Paying Commissions to a Corporation (Ohio Only)

Overview of the laws surrounding a real estate brokerage paying commission to an agent's LLC or Corporation from OAR.

Ohio law permits agents to have their commissions paid to a corporation or other legal entity. This allows REALTORS to take advantage of any tax benefits that may exist for them by incorporating. The following are answers to some of the questions asked about this new law change.


1 Q: Does the law only permit an agent to have their commissions paid to a corporation? Could I form a limited liability company if my CPA recommends that instead?

A. HB 272 permits a licensee’s commissions to be paid to either a partnership, association, limited liability company, limited liability partnership or a corporation in which the licensee has an ownership interest or is an officer.


2 Q: Is there a minimum amount of ownership interest that an agent must have?

A. No, there is no minimum amount of stock or other ownership interest required. Therefore, even a 1 percent interest would be sufficient.


3 Q: Can unlicensed persons such as my spouse or children have an ownership interest in a corporation to which my commissions are paid?

A. Yes. The corporation does not need to be wholly owned by licensees.


4 Q: I work as a team with another agent. Could we form a corporation and each own 50 percent?

A. Yes, more than one licensee can have an ownership interest in the corporation to which they direct their commissions be paid.


5 Q: What type of tax savings can an agent realize by incorporation?

A. That depends on each agent’s individual financial situation. Income level, deductions, retirement plans, etc. are all factors that effect whether a corporation or some other structure will produce a tax savings for an individual. In fact for some agents, once the expense of forming and maintaining the corporation is factored in, there may be no tax benefit whatsoever. For this reason it is extremely important for each agent to receive advice from a tax attorney, CPA, or other tax professional before incorporating or forming any other type of business entity.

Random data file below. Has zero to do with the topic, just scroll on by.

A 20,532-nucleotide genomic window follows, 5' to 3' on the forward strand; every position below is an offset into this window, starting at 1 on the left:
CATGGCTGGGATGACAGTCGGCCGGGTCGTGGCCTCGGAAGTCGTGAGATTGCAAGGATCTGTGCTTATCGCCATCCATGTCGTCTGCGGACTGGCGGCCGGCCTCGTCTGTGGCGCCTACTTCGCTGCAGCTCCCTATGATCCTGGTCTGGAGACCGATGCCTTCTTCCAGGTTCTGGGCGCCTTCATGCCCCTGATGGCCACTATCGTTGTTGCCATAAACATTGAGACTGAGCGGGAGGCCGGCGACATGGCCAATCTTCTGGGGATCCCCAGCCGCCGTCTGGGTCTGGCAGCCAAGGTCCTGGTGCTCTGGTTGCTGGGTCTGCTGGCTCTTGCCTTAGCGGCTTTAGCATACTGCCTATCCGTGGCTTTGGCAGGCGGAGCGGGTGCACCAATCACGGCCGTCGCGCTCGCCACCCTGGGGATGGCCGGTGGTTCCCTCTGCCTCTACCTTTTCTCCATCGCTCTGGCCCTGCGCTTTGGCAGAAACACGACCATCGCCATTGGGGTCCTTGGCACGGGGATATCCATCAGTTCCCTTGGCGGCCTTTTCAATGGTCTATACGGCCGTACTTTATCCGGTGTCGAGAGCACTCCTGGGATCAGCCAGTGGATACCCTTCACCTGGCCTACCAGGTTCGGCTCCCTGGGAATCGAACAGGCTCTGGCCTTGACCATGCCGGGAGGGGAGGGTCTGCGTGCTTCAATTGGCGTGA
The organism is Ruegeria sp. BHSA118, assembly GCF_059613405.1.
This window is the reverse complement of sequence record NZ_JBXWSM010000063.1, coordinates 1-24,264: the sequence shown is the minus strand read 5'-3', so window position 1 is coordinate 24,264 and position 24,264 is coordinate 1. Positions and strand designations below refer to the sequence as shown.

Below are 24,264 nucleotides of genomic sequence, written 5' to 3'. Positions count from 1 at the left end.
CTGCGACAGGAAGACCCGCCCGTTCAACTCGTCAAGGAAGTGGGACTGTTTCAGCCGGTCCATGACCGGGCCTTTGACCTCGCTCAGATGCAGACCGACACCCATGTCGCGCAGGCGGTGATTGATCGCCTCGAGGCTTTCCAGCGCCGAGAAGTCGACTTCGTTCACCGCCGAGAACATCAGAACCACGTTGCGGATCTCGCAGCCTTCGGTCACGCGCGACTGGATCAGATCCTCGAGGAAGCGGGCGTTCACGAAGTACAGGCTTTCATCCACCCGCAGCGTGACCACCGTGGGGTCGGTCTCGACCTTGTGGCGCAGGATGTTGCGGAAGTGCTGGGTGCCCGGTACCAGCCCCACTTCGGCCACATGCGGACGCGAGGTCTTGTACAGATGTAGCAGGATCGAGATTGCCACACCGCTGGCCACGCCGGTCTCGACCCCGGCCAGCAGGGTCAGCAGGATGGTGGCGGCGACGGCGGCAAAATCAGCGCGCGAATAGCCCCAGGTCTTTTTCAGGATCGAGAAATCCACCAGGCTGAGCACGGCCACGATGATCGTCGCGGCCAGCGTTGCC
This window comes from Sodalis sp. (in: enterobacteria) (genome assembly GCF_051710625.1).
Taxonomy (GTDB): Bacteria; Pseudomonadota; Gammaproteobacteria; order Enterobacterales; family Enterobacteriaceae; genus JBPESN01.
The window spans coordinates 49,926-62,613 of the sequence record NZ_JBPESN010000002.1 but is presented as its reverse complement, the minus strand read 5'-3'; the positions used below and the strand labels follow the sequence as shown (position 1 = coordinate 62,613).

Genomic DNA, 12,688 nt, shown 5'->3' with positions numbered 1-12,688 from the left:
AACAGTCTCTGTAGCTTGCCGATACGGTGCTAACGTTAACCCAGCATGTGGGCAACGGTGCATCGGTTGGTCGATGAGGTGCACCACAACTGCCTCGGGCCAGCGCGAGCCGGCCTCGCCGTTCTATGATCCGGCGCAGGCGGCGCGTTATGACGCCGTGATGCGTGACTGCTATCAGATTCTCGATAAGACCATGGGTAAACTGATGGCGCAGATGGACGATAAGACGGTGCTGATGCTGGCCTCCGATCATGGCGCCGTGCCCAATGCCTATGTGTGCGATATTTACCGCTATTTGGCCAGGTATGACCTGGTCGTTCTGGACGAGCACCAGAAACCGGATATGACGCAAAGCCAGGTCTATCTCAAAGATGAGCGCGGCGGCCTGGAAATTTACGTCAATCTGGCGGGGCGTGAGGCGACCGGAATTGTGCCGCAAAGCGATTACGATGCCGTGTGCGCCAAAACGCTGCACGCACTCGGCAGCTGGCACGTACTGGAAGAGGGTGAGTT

6 Q: Will I be shielded from personal liability by incorporating?

A. No. The license law clearly states that an agent is not relieved from personal civil liability by incorporating.


7 Q: As an agent if I form a corporation, limited liability corporation, etc., do I have to get that entity licensed by the Division of Real Estate and Professional Licensing?

A. No, HB 272 did not create a new category for licensure of these entities. Instead, you will still be licensed as an individual. The new law merely allows your broker to now legally pay your commissions to whatever legal entity you form.


8 Q: I am licensed as an individual broker with a brokerage, but I really function as a salesperson. I have no ownership interest or managerial position in this brokerage. Can I form a corporation and have my commissions paid to it, or does the new law only allow agents to do that?

A. The new law applies to both individual agents and brokers. Therefore, you may take advantage of the new provisions as well.


9 Q: Can I advertise and conduct business under my corporate name?

A. No, you must still advertise and conduct all real estate activity in your individual name as it appears on your license.


10 Q: As a broker what is required of me if my agent asks that their commissions be paid to their corporation, limited liability corporation, partnership, etc.?

A. You are required to verify that your agent is either an officer or has some ownership interest in the legal entity to which they want you to pay their commissions. You also must keep a record of this verification for a period of three years along with the following additional information: The name of the licensee who earned the commission, fee or other compensation; The amount paid; and The name of the entity to which it was paid


11 Q: What type of verification should I get from the agent?

A. Examples of verification would be: A copy of the articles of incorporation listing the agent as an officer; A copy of a stock certificate demonstrating an ownership interest; A copy of the partnership or association agreement; A copy of the articles of organization for an LLC A broker may want to ask the agent for a copy of the entity’s authorization to do business in Ohio. Although not specifically required by law, a broker may also want to ask the agent to sign a statement that they: Are an officer, stockholder, etc.; That the legal entity is authorized to do business in the state of Ohio; That the entity is properly registered and in good standing; That the entity will not engage in an activity that requires a real estate license And that they will notify the broker if any of that information changes or is no longer true (i.e., the agent no longer has an ownership interest, the entity is not in good standing, etc.)

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